The Court held that in this case, the contested measures were published in the Official Journal of the European Union, Series L, but were also, pursuant to Article 7(3) of Decision 2010/656, as amended by Decision 2010/801, and Article 11a(3) of Regulation No 560/2005, as amended by Regulation No 25/2011, to be communicated to the persons and entities concerned, either directly if their addresses were known, or, if not, through the publication of a notice.
The Court pointed out that that situation was a consequence of the particular nature of the contested measures, which at the same time resembled both measures of general application in that they imposed on a category of addressees determined in a general and abstract manner a prohibition on, inter alia, making available funds and economic resources to persons and entities named in the lists contained in their annexes and also a bundle of individual decisions affecting those persons and entities (see, to that effect, Joined Cases C‑402/05 P and C‑415/05 P Kadi and Al Barakaat International Foundation v Council and Commission , on which I wrote this post).
The Court argued that, while, admittedly, the entry into force of measures such as the contested measures was effected by their publication, the period for the bringing of an action for the annulment of those measures under the fourth paragraph of Article 263 TFEU ran, for each of those persons and entities, from the date of the communication which they must receive.
Given that such notices were capable of enabling the persons concerned to identify the legal remedies available to them in order to challenge their designation in the lists concerned and the date when the period for bringing proceedings expires, it was important that the appellants should not be able to defer the starting point of the period for bringing proceedings by relying on the fact that there was no direct communication or that they actually became aware of the contested measures at a later date (Case C‑417/11 P Council v Bamba ).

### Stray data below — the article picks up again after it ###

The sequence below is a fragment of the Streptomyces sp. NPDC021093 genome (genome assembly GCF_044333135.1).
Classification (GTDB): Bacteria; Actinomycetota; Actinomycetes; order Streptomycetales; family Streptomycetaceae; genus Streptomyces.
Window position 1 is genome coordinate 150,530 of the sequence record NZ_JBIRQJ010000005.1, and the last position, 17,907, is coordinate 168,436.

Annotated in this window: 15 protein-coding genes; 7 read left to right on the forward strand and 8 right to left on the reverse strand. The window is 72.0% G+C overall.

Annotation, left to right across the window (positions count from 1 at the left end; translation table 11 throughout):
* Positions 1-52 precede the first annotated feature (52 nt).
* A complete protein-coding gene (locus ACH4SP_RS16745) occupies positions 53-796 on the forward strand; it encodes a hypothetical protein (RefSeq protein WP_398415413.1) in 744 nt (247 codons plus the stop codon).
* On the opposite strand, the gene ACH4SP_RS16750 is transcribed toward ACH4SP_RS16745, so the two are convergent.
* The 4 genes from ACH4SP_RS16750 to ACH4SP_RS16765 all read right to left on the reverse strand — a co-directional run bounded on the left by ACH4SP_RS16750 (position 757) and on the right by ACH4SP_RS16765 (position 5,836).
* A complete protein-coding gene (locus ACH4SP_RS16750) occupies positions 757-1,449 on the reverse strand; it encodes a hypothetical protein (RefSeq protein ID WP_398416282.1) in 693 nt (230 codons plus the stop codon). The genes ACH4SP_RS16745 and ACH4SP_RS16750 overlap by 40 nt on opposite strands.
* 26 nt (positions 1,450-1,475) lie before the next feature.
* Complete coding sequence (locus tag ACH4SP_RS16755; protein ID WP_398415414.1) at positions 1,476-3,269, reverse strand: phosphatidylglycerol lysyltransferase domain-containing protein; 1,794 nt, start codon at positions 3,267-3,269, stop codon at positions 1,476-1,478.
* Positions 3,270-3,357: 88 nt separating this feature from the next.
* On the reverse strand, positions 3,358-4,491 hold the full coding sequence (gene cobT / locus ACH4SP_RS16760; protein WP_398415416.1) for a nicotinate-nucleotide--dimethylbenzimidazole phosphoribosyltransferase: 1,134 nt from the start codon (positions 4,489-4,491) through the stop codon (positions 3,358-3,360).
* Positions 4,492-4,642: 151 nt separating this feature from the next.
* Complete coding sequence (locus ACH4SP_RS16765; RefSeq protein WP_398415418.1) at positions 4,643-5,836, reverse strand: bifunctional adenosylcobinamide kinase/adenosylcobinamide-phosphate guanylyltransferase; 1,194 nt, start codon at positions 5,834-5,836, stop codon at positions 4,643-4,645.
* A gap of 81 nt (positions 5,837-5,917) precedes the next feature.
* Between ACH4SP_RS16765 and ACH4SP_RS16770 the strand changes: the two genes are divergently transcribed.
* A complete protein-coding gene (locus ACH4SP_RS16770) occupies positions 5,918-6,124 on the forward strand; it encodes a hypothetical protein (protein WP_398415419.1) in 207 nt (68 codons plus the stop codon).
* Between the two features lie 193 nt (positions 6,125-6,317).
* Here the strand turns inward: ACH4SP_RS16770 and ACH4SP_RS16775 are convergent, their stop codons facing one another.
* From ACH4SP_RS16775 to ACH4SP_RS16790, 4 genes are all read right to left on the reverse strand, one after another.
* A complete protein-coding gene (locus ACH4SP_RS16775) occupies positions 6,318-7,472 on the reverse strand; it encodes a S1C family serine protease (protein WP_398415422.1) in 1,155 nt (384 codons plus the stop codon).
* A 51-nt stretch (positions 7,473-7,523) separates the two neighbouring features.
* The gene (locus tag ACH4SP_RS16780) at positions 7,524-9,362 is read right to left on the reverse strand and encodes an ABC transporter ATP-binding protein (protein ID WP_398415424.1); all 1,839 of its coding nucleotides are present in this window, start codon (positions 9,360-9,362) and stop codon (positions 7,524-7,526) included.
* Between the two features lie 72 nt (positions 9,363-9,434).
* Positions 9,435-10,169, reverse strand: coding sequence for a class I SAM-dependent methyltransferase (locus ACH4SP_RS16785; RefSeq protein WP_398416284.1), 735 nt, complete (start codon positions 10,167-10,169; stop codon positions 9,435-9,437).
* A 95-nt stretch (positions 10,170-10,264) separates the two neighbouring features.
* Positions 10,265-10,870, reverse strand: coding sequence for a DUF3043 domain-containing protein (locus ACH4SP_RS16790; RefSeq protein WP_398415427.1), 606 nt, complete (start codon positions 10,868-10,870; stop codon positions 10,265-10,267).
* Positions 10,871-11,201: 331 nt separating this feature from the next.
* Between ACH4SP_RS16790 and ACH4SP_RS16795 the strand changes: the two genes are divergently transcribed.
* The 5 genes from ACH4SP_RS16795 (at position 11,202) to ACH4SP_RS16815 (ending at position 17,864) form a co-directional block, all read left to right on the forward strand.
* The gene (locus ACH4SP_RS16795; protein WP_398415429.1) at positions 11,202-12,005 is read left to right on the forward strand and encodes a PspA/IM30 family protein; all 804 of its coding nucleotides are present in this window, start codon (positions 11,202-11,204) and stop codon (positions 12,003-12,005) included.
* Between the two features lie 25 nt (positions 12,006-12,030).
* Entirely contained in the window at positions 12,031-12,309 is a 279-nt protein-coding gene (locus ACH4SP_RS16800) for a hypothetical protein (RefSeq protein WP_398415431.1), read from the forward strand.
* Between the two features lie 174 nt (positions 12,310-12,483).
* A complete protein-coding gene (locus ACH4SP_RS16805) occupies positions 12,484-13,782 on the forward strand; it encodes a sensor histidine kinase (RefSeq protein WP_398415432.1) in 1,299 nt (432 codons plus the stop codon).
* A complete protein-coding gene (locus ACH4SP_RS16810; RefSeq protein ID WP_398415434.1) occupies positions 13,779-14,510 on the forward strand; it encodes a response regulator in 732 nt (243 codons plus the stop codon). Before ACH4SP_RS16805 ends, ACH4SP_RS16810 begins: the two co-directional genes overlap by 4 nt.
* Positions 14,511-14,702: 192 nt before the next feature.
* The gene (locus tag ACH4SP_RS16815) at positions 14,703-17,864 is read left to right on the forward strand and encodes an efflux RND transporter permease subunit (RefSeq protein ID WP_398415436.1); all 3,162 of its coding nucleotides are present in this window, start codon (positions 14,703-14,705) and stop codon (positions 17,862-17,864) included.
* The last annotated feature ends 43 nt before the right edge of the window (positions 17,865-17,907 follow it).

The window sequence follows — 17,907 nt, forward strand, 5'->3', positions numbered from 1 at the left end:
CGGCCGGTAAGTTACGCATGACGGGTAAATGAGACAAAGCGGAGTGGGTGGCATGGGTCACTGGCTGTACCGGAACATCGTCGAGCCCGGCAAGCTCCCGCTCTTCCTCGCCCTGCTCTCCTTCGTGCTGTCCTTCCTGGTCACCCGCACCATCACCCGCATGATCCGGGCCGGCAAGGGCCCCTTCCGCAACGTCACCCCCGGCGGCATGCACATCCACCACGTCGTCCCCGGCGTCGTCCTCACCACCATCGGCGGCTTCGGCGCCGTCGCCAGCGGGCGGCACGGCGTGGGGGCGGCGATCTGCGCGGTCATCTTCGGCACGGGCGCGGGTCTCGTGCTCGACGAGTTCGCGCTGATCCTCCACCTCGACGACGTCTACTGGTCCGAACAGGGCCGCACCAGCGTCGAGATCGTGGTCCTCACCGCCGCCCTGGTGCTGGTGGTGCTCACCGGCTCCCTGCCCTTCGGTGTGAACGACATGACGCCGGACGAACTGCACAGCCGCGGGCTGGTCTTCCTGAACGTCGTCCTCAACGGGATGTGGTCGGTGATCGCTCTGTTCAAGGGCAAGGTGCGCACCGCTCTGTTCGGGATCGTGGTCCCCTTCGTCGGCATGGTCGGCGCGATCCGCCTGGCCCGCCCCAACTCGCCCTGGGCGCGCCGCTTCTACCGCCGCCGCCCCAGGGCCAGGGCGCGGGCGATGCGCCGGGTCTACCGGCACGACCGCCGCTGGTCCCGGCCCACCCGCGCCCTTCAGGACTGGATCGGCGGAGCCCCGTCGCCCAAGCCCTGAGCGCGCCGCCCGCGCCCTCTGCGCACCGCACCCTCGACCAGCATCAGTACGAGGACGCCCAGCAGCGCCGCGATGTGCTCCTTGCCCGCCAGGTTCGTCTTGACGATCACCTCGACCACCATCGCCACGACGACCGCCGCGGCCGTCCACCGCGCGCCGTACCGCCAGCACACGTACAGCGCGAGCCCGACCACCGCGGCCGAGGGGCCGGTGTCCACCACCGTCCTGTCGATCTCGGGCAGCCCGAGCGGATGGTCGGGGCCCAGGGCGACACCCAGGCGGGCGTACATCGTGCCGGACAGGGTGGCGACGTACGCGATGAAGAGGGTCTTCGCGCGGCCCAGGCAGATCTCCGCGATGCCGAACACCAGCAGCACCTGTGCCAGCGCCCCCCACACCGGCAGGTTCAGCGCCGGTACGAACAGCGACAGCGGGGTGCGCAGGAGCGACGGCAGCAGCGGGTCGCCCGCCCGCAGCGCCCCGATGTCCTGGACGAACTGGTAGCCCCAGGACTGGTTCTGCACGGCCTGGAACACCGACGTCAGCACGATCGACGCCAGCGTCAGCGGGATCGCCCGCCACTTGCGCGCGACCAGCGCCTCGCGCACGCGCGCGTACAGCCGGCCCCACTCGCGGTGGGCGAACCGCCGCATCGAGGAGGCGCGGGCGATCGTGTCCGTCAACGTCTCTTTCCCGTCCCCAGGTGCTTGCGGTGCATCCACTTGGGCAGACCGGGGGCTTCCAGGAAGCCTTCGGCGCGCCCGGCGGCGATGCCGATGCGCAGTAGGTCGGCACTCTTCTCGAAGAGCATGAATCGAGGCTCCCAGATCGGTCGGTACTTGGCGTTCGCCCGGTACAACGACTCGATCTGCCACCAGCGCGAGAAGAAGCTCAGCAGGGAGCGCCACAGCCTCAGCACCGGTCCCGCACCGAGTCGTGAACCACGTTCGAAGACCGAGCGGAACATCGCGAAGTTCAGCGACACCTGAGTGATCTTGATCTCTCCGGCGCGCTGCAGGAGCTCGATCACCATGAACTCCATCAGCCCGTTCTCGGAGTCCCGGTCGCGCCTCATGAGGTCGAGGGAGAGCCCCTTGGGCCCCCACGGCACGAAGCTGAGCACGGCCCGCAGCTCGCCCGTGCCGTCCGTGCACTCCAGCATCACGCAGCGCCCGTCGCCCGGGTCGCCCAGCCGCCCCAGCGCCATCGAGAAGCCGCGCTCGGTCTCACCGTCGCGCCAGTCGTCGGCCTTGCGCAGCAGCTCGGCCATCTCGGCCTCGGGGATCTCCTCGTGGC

The Court held if such a possibility were, in the absence of force majeure, open to the appellants, it would jeopardise the very objective of a time-limit for bringing proceedings, which was to protect legal certainty by ensuring that European Union measures which produce legal effects may not indefinitely be called into question (see, inter alia, Case C‑178/95 Wiljo  ; Case C‑241/01 National Farmers’ Union ; and Case C‑102/12 P Städter v ECB ).
The Court held that the fact that the appellants were, during the period for bringing proceedings, in a non‑Member State, did not, in itself, mean that they were in a situation which was objectively different, with regard to the application of that time-limit, from the situation of persons and entities established within the European Union who were the subject of restrictive measures of the same kind.
The Court concluded that even though the General Court erred in law by holding that the periods for bringing proceedings started to run on the dates of publication of the contested measures, those periods had expired on 7 July 2011, the date when the actions were brought. That being the case, the second ground of appeal must be rejected.
Since neither of the grounds relied on by the appellants was well founded, the appeals must be dismissed.
Text of judgment